Ghost un-authorships

I’m currently reading Ben Goldacre’s Bad Pharma, in which he documents all the naughty things done by the Pharma industry. One of the many infelicities he mentions is their habit of ghostwriting academic papers, and then asking an academic to put their name on the paper (whilst hiding the involvement of the company). This is obviously a bit naughty, so the International Committee of Medical Journal Editors (ICMJE) wrote up some criteria for authorship:

The ICMJE recommends that authorship be based on the following 4 criteria:

Substantial contributions to the conception or design of the work; or the acquisition, analysis, or interpretation of data for the work; AND
Drafting the work or revising it critically for important intellectual content; AND
Final approval of the version to be published; AND
Agreement to be accountable for all aspects of the work in ensuring that questions related to the accuracy or integrity of any part of the work are appropriately investigated and resolved.

and anyone who doesn’t meet all of those criteria shouldn’t be an authors, but should be acknowledge. Goldacre, bless his little cotton socks, points out that this means that many people who contributed (e.g. those who ran the trials, and the people who wrote the paper – in other words the people from the bad pharma company) aren’t credited as authors. Which is true, but he ignores the other side of the coin. A couple of pages before discussing the ICMJE guidelines he quotes an academic, Dr. Lisse, who told the New York Times

“Merck designed the trial, paid for the trial, ran the trial,” Dr. Lisse said. “Merck came to me after the study was completed and said, ‘We want your help to work on the paper.’ The initial paper was written at Merck, and then it was sent to me for editing.” … “Basically, I went with the cardiovascular data that was presented to me,”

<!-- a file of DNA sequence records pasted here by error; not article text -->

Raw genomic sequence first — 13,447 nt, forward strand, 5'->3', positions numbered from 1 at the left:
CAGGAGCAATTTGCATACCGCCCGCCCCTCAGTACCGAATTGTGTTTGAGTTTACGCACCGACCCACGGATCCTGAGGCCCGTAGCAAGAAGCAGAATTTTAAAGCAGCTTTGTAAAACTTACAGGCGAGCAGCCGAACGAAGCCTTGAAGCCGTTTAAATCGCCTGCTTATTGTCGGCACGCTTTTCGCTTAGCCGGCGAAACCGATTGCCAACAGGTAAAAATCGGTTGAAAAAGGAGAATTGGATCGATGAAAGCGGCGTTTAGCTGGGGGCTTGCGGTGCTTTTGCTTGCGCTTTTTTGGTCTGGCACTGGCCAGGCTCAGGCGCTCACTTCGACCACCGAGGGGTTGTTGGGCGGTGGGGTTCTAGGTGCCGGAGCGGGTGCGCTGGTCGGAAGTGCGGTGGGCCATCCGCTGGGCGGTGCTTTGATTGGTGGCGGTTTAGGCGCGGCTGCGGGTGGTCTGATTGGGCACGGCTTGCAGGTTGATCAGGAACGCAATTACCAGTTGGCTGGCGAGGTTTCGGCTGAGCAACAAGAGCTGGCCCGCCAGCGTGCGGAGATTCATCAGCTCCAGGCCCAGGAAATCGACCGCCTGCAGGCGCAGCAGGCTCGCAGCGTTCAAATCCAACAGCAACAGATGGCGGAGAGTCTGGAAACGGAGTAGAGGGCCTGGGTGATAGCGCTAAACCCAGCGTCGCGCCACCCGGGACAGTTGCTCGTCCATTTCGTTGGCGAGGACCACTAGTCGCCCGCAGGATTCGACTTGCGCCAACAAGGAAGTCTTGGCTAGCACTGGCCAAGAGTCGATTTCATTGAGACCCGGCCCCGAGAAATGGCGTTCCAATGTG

Now, I’m not sure this qualifies Dr. Lisse to be an author under the guidelines, so perhaps he should be removed as an author. Which then raises an interesting idea. What if none of the authors fulfils the criteria? Could we then see the authorless paper?

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2 Responses to Ghost un-authorships

  1. Laurence Cox says:

    Ben Goldacre’s ‘Bad Phama’ is an excellent book and great for opening the eyes of people who don’t know about the tricks that the Big Pharma companies pull. An interesting web-site that I have recently signed up to is “The Conversation” (Australian and US sibling sites also exist), which includes a ‘Health and Medicine’ category. There, the academics posting articles have to declare all relevant interests; perhaps academic papers should do the same (in something like the words of your second italicised section).

  2. Steve Caplan says:

    I think the real issue is that “criteria for authorship” is designed to prevent people who DON’T deserve it from being labeled as authors. In these cases, we have a reversed situation, where those that do the studies are hiding in plain site and avoiding being tagged as authors. This is just as serious a problem (if not more so) than cases where people who don’t deserve it are included as authors.

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